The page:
Working hard is a human trait. It is something we devote our entire lives to.
We can often feel as though we let ourselves, and others down if we do not push ourselves over and above what we can easily do.
I know what it is like to work hard. Mentally and physically. You can get a buzz from it.
There are two distinct ways in which we can work hard, either physically, or mentally. Physical intensity – the ability to keep going is affected by a person’s level of fitness. This is not true of mental intensity, mental fatigue can be worse as it is difficult to switch off. Sleep issues follow mental fatigue like night follows day.
From studies it has been shown that mental problem solving whilst sleep deprived is disruptive to thyroid hormones, whereas sleep deprivation for those that are not using their minds as intensely do not have this issue as bad.
It is understandable that physical fatigue can affect ones mental state, as i’m sure most people can draw upon experience where you feel too tired too think. Studies have shown that mental fatigue can also affect ones perceived level of physical endurance. You can be convinced you are working harder and pushing yourself when in reality you are not working as well as before you were mentally exhausted.
I have seen it in others. It is very common in the building industry to see unwell people pushing themselves to keep going.
I have experienced extreme physical fatigue and kept going, runners call it the wall. It is in fact a stress response, it’s your body telling you to take a break, rest yourself, ignore it at your peril.
It’s all too easy to ignore these signs, especially when there are deadlines to meet, with time being money. Stress hormones are thus activated and reap havoc in your body.
How many times would you have been told “you need to take it easy”.
There are many conditions related to stress. You may not even realise you are unwell, but if you have any of these, then you need to address your lifestyle before any other more serious issues occur.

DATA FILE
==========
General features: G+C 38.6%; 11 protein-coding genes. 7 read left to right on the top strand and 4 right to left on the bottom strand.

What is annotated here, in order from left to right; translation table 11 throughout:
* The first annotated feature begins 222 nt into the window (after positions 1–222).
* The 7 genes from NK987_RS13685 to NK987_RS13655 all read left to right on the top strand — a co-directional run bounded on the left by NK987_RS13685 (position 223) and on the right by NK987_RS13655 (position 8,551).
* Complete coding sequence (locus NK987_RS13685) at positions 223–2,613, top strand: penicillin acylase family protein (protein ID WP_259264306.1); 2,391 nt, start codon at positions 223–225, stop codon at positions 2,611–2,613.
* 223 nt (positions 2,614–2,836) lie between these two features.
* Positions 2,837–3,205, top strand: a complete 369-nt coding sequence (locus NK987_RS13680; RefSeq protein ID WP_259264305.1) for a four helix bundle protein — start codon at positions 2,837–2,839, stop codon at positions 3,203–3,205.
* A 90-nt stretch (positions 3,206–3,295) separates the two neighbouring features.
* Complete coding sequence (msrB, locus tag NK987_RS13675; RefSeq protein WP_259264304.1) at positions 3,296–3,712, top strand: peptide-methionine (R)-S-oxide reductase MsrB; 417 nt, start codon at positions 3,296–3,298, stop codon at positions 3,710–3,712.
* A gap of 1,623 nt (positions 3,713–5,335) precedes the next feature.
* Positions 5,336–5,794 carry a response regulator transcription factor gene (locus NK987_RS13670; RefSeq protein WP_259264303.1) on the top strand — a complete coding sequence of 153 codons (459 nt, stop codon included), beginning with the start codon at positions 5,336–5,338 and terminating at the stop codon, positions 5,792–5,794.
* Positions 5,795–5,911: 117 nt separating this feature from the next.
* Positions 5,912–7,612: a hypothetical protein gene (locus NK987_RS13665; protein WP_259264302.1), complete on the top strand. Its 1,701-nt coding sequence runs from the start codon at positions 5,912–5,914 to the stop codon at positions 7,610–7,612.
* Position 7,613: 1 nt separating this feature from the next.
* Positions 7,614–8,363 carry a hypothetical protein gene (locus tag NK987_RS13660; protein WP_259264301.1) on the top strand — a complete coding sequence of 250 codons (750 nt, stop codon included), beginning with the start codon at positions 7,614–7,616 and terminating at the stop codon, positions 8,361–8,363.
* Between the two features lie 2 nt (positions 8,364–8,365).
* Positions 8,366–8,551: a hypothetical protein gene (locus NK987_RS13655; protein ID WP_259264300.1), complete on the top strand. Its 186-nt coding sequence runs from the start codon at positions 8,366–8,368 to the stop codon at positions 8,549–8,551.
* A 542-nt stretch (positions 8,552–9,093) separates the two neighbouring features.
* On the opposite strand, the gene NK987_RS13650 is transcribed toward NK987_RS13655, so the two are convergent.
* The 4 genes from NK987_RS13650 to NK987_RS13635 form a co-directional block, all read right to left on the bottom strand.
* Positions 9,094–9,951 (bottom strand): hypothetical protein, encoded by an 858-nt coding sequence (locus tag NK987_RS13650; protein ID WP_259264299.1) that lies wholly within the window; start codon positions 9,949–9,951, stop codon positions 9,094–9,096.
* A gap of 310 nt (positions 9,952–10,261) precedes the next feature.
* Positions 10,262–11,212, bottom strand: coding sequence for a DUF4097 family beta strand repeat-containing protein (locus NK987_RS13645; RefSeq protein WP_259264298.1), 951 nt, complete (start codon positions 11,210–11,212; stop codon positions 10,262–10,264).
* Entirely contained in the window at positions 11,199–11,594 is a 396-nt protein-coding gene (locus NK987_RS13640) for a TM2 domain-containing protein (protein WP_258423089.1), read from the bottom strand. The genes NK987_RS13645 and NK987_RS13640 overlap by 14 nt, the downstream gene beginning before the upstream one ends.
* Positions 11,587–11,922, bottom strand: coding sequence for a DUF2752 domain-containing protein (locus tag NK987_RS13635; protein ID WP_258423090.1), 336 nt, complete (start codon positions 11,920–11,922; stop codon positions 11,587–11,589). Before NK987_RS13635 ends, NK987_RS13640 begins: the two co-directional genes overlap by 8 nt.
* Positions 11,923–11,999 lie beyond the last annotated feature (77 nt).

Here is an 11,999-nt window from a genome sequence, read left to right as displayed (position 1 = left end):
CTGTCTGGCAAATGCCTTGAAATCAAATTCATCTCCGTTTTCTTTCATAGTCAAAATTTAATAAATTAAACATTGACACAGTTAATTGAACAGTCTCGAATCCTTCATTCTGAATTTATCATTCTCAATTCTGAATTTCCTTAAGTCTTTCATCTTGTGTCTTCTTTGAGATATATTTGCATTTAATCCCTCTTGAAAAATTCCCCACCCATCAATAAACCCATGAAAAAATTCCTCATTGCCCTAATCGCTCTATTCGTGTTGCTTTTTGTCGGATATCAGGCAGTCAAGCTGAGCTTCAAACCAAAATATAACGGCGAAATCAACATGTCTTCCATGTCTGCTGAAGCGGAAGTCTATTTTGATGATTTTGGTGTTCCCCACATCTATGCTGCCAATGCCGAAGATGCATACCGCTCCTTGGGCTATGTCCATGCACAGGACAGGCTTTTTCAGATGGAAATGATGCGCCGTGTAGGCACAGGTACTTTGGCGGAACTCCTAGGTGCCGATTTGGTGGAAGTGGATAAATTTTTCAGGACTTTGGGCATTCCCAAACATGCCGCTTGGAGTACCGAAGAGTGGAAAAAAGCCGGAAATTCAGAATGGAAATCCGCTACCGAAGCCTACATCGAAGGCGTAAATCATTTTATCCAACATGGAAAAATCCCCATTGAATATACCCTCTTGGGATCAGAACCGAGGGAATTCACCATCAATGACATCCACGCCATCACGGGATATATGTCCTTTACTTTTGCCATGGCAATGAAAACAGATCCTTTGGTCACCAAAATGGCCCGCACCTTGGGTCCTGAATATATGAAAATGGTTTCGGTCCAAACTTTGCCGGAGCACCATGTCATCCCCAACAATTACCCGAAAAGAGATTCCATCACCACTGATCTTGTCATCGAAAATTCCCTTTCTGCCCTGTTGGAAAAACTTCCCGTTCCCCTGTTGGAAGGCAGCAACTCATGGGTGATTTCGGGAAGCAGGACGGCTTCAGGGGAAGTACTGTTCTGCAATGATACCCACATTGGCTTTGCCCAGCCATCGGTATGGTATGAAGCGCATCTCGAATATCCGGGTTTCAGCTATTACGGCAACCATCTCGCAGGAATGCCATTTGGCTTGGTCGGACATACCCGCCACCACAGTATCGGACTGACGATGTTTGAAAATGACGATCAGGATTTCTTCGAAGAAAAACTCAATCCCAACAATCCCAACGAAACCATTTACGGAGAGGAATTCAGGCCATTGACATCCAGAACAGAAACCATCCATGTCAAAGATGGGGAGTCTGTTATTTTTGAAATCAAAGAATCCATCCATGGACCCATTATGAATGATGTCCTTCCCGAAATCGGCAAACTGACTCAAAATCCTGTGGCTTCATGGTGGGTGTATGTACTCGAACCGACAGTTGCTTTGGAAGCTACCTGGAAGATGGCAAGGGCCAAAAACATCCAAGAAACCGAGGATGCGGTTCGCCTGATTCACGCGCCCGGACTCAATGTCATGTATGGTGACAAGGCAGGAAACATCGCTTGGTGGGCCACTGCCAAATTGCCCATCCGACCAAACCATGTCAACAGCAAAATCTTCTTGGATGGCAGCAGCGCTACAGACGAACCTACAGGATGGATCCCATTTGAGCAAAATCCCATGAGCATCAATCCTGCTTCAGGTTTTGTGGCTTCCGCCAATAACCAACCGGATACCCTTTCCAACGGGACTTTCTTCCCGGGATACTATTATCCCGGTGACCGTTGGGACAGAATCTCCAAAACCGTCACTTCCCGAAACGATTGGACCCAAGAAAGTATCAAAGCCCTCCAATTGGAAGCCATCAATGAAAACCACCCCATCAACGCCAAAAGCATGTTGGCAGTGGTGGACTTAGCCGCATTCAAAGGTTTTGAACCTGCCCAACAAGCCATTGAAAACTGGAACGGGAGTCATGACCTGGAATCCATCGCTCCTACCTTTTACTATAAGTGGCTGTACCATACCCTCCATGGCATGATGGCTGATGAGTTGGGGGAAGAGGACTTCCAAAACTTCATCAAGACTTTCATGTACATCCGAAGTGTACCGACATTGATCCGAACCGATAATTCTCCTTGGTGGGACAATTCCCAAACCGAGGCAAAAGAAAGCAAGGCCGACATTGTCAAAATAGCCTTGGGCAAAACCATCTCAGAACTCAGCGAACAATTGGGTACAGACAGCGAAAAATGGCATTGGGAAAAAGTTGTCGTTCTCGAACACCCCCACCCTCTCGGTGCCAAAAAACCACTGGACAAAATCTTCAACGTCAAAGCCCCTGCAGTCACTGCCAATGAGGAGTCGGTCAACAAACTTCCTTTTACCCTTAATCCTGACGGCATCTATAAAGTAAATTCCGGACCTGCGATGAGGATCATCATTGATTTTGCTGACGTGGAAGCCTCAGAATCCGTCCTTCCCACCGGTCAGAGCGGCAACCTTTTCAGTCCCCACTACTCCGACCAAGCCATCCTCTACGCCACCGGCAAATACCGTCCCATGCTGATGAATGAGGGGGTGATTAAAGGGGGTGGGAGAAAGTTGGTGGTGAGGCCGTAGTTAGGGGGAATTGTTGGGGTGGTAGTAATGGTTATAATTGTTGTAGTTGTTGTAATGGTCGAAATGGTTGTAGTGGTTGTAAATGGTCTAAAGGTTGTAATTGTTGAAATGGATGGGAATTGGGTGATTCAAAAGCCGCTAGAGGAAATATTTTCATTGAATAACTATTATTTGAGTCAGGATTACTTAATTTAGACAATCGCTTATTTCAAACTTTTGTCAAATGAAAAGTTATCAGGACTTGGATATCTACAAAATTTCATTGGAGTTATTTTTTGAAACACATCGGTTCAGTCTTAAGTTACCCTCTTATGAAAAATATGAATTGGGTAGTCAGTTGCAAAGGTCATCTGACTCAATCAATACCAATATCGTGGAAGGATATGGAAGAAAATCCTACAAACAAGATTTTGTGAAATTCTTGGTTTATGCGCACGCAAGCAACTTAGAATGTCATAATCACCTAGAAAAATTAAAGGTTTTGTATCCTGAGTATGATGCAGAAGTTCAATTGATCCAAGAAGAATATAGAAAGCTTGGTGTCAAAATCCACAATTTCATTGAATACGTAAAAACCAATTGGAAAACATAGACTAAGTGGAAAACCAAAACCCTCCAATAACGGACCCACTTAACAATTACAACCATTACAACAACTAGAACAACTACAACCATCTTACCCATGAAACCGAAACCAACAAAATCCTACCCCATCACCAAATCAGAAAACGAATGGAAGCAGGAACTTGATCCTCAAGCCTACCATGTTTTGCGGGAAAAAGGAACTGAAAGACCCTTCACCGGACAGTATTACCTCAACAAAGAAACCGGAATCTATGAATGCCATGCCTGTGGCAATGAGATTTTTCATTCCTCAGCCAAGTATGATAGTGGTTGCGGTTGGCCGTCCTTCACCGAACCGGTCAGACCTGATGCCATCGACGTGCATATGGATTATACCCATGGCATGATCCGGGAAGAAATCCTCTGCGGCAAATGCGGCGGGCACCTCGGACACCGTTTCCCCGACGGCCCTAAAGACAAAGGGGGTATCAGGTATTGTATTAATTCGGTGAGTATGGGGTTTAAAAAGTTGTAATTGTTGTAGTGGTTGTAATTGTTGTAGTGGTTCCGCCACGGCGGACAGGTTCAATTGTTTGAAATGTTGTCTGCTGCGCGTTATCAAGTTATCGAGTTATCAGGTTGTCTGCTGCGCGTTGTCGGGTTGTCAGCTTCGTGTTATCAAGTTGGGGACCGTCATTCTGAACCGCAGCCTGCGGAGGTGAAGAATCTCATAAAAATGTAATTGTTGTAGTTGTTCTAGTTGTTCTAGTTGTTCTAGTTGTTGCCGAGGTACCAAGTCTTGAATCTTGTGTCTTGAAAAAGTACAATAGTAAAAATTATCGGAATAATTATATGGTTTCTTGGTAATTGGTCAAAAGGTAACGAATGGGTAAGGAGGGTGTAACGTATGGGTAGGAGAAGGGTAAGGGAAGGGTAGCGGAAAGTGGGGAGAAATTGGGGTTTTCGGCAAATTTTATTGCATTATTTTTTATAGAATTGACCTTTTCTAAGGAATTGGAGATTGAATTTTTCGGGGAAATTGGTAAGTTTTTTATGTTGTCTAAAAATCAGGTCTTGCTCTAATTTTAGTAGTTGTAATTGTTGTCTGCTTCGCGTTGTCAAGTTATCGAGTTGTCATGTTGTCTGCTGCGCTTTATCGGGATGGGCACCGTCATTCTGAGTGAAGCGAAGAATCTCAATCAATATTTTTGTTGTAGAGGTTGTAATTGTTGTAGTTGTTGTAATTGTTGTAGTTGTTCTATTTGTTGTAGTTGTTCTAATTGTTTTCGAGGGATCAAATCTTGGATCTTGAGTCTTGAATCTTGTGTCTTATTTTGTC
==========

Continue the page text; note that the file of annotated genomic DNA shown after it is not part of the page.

- Sleep disorders
- Digestion problems
- Bloated stomach
- Food intolerances
- Frequent heartburn
- Brain fog
- Aching joints
Stress is not the real cause of these conditions. Stress is just the start of the downward spiral…
This list is a simplified account of what is happening inside your body when you are stressed. If this scenario happens on a regular basis, eventually your thyroid will be damaged. It would take a long time for severe degradation in health to manifest itself, maybe years or even decades. The body has an consummate way of keeping you going, even under the most extreme circumstances.
Once you have identified that you need help, then that is half the battle won. It may take time, effort and a lot of patience, but you can achieve good health. I did, it took me a while, years in fact, and I made a lot of mistakes on my journey. With help, you could find it a lot easier.
https://www.ncbi.nlm.nih.gov/pubmed/16380698 The results of this study show that exercise performed at the anaerobic threshold (70% of maximum heart rate, lactate level 4.59 +/- 1.75 mmol/l) caused the most prominent changes in the amount of any hormone values. While the rate of T4, fT4, and TSH continued to rise at 90% of maximum heart rate, the rate of T3 and fT3 started to fall.
https://www.ncbi.nlm.nih.gov/pubmed/6432374 TSH decreased during the first day of activities and remained low throughout the course. The TSH response to TRH stimulation was greatly reduced during the course due to physical exercise and calorie deficiency. The present investigation demonstrates that the thyroid function is strongly affected by prolonged physical exercise and a negative energy balance, whereas sleep deprivation does not have any significant influence.
https://www.ncbi.nlm.nih.gov/pubmed/8827131 Compared to sleep deprivation studies under constant conditions reporting no change in peripheral T4 and T3 levels, the present study suggests activity level, including cognitive effort to perform, during total sleep deprivation may produce substantive changes in the thyroid axis. sleep deprivation also significantly increased circulating levels of T3 at 2300 hours
https://www.ncbi.nlm.nih.gov/pubmed/25480161 Compared to sleep deprivation studies under constant conditions reporting no change in peripheral T4 and T3 levels, the present study suggests activity level, including cognitive effort to perform, during total sleep deprivation may produce substantive changes in the thyroid axis.